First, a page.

Officials may not have responded specifically to public questions yesterday about why the state’s online “Lead Rental Registry” is missing from the Maryland Department of the Environment website.
But they are summoning the media to talk about the subject of lead paint hazards in general.
A day after the missing search tool grabbed attention from advocates online and prompted a query and news story from this website, MDE announced a press event on Monday titled, “Maryland highlights ways to keep children safe from lead.”
Attending the media event will be MDE Secretary Ben Grumbles and deputy secretaries from the Maryland health and housing departments. Also named as a scheduled attendee is Ruth Ann Norton, president and CEO of the Green & Health Homes Initiative.
They will be appearing in Baltimore County at the home of a woman whose two-year-old son tested positive for high lead levels in his blood.
“Media event at the home of a Dundalk family that experienced lead poisoning and utilized available resources to remediate their home for their children’s safety,” the release begins.
Noting that October 24-30 is Lead Poisoning Prevention Week, the announcement reminds Marylanders of the importance of getting children tested for possible exposure to lead.
“Resources are available to help protect families,” the release says. “Significant progress has been made in reducing illnesses, but one case is one too many. ”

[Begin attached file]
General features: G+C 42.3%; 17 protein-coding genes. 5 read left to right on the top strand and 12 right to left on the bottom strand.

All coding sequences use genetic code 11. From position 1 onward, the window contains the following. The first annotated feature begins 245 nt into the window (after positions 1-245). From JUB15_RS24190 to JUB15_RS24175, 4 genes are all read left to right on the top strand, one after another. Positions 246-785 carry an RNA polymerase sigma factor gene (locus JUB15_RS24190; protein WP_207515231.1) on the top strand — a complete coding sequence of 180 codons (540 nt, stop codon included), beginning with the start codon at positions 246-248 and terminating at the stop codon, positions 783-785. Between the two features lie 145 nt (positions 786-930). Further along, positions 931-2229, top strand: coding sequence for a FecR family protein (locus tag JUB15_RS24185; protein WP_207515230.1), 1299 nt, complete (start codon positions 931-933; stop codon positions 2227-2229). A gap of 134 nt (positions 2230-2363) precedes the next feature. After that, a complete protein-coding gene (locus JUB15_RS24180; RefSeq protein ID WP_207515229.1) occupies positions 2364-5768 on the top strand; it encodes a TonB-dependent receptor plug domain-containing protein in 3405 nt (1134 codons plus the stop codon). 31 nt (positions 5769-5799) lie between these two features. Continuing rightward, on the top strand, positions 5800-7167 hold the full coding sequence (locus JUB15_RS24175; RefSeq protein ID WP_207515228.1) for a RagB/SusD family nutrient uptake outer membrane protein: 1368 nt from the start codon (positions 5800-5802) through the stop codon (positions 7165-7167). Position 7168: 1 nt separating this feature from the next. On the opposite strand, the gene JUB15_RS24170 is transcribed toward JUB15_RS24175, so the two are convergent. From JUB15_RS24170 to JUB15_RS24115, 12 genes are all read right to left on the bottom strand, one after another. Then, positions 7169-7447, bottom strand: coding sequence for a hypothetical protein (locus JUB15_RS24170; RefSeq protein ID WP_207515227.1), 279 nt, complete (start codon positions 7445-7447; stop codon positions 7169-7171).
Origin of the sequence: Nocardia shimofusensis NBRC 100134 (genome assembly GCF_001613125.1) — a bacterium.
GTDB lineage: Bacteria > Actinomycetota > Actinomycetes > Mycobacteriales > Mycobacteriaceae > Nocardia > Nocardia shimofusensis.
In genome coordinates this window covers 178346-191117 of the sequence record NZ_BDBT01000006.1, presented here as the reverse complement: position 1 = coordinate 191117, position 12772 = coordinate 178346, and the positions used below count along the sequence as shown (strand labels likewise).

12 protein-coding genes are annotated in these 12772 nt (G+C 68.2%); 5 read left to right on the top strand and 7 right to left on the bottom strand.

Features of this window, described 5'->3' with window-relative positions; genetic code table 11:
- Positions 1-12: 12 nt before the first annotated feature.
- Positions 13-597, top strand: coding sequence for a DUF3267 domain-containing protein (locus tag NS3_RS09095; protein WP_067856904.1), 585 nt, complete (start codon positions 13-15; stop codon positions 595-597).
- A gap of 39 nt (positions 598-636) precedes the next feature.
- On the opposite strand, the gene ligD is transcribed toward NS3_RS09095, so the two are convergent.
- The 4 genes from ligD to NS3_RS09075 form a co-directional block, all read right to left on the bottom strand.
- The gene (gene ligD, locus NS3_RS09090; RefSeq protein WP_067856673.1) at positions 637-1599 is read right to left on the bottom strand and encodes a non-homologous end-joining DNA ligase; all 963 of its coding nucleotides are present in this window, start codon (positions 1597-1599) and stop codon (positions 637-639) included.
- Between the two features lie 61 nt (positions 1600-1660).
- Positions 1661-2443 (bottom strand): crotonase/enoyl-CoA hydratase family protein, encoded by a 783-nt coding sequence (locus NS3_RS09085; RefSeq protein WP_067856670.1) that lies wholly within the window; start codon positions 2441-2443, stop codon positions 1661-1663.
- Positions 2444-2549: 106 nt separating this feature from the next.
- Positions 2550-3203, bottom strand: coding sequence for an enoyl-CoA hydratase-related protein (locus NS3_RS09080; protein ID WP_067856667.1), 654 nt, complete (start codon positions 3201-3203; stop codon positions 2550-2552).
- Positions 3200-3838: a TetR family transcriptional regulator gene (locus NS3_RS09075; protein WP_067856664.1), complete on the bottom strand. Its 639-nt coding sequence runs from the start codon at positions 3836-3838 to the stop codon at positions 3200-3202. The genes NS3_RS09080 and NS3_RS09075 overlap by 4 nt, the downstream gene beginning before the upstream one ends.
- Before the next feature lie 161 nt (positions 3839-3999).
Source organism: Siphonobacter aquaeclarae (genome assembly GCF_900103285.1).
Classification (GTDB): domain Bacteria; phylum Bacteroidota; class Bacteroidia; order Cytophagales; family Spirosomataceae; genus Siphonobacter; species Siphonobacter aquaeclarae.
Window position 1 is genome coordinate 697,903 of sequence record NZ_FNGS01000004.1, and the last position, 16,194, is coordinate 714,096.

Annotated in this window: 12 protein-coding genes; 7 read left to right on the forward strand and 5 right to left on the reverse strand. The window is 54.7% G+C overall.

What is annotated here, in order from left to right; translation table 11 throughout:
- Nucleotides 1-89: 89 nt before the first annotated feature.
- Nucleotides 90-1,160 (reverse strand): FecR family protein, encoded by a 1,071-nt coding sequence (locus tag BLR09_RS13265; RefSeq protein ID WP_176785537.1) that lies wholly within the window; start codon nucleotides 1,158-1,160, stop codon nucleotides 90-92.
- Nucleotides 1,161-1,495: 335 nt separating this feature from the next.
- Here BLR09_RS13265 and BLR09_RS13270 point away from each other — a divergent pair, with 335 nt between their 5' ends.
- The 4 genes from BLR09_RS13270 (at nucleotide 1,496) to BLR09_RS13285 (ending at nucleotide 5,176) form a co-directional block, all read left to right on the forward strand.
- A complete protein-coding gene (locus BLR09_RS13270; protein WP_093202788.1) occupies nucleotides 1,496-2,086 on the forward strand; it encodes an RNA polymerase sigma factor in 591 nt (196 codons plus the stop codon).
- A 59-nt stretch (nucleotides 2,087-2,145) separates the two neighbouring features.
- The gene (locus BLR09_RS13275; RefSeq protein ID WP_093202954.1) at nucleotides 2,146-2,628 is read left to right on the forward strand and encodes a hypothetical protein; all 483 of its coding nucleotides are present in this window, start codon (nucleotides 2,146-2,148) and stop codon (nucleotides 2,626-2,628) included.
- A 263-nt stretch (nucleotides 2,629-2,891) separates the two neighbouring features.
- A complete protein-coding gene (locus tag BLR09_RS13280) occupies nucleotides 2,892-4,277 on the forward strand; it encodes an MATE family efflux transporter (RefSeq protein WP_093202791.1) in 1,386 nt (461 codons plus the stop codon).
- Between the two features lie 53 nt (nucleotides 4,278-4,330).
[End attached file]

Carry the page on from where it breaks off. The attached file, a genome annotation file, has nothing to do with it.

The comments from tenant advocate Carol Ott and others yesterday and The Brew story did not address the overall question of state and city efforts to reduce exposure to the toxic effects of lead paint.
The narrow issue was the absence of the registry – which allowed the public to see if a Maryland property had complied with requirements to register with the state and show whether it is safe from lead-paint hazards.
Ott noticed, and The Brew verified, that the user-friendly registry search-box was gone. Yesterday, we asked MDE about that, as well as the fact that the annual Childhood Blood Lead Surveillance reports, posted online, stop after 2019.
We renewed our request for information today and have not, as yet, received a reply.
UPDATE: MDE spokesman Jay Apperson emailed The Brew late this afternoon with a response to our questions.
“The searchable database of addresses was not working properly. We are working to fix that problem and to restore access to the database from our website. The database was moved to an updated server. The public search link was expected to work but it did not. Again, we are working to fix that problem and to restore access to the database from our website.”
In regards to the annual reports, Apperson said the page we pointed to “does not indicate the state has stopped producing annual reports on Childhood Blood Lead Surveillance.”
“It is up-to-date to the most recently issued annual report, for calendar year 2019, issued in October 2020. The annual report for calendar year 2020 is in the works.”
UPDATE #2: Apperson reports that the searchable database is back online here:
From this page, it is reachable through the link in the upper left: Rental Registry Property Search.